If you’re a registered nurse looking to become a travel nurse, you might be closer to meeting the requirements than you think. The minimum standards for travel nursing include an active nursing license in the state you plan to practice, relevant certifications for your nursing specialty area, and at least one to two years of experience in your specialty area within the last three years. You must also have current and up-to-date health records, including documentation for flu and TB shots, immunizations, physical tests, titers, blood tests, fit mask tests, and PPDs. If you meet these requirements, you’re most of the way towards becoming a travel nurse.
Getting your license
Acquiring a nursing license in another state can be challenging since every state has its prerequisites. However, conditions that are part of the Nurse Licensure Compact work together to provide universal requirements that can be satisfied by holding a multi-state, compact license, thus simplifying the process. Suppose you need help getting your nursing license in another state. In that case, you can contact a White Glove Placement Specialist to guide you. The certifications needed to become a travel nurse are the same as those required to work in your home state as a staff nurse. Depending on your nursing specialty, you must have up-to-date certifications in your area of expertise.
For example, if you’re an ICU nurse, you’ll likely need Basic Life Support (BLS), Advanced Cardiac Life Support (ACLS), or Pediatric Advanced Life Support (PALS) certifications.
There are many reasons to become a travel nurse.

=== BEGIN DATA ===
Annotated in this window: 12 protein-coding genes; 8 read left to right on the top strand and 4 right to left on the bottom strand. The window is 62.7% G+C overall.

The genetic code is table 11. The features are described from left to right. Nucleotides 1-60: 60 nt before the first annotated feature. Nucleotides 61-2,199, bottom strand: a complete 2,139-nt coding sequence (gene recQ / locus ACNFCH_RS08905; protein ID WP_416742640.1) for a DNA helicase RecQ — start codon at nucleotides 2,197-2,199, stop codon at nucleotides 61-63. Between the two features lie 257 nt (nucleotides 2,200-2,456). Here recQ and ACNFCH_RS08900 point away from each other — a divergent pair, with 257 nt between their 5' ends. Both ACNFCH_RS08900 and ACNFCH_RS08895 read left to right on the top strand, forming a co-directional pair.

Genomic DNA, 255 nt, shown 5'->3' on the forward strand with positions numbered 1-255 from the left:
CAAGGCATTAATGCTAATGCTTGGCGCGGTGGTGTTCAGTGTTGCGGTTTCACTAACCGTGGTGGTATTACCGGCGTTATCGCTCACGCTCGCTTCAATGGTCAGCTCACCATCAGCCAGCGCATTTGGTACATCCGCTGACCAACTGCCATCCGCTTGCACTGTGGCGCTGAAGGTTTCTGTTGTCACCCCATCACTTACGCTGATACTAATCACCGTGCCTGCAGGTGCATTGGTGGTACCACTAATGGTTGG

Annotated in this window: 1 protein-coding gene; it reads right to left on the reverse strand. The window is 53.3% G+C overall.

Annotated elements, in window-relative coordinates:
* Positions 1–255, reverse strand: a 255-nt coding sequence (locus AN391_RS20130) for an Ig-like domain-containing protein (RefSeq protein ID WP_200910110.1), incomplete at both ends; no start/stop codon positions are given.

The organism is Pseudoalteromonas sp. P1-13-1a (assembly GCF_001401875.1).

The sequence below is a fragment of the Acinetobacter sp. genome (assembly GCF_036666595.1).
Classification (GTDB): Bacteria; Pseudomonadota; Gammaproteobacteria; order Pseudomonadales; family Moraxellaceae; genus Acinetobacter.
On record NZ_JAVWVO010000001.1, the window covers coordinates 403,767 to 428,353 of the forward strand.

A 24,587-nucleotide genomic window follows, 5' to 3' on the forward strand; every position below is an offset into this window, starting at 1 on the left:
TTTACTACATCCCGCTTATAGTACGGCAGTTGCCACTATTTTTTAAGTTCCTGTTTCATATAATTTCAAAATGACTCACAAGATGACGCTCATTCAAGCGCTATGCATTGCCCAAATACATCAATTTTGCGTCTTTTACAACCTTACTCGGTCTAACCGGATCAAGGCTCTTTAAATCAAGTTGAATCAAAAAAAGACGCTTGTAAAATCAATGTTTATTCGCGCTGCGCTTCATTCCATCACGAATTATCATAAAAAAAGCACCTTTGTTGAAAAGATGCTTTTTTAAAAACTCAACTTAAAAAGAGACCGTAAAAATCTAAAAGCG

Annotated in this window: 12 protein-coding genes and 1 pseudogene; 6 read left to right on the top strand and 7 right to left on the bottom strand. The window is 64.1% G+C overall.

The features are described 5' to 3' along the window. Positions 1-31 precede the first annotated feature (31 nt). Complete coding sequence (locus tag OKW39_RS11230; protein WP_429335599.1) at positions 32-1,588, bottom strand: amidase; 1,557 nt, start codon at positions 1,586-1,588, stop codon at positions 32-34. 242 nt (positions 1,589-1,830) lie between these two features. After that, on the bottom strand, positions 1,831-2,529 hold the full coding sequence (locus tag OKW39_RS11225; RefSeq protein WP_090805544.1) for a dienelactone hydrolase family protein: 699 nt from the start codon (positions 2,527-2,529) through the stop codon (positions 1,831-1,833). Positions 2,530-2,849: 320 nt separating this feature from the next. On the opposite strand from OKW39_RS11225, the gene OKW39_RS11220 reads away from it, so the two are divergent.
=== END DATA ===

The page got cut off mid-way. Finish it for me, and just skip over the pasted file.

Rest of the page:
Some include the opportunity to travel to new places, explore the surrounding area, and experience different climates during different parts of the year.
Travel nurses can also take home a higher salary than staff nurses in many states, and they can gain experience by adjusting to and mastering various settings quickly.
Furthermore, travel nursing offers more flexibility than a staff nurse since you can frequently schedule your contracts around holidays or vacation plans.
Travel nursing can also provide an opportunity for personal growth as nurses deal with the inherent stressors of moving to and working in a new city, meeting new people, and navigating new challenges.
If your career goal is to ultimately move up the ladder and become a charge nurse or chief nursing officer, having experience in various facilities can expedite your understanding and optimization of different hierarchical structures and organizations.
Finally, travel nursing provides a networking opportunity as you meet new people and can create potential opportunities for yourself.
If you’re ready to find travel nursing opportunities, hop onto the jobs page and explore the possibilities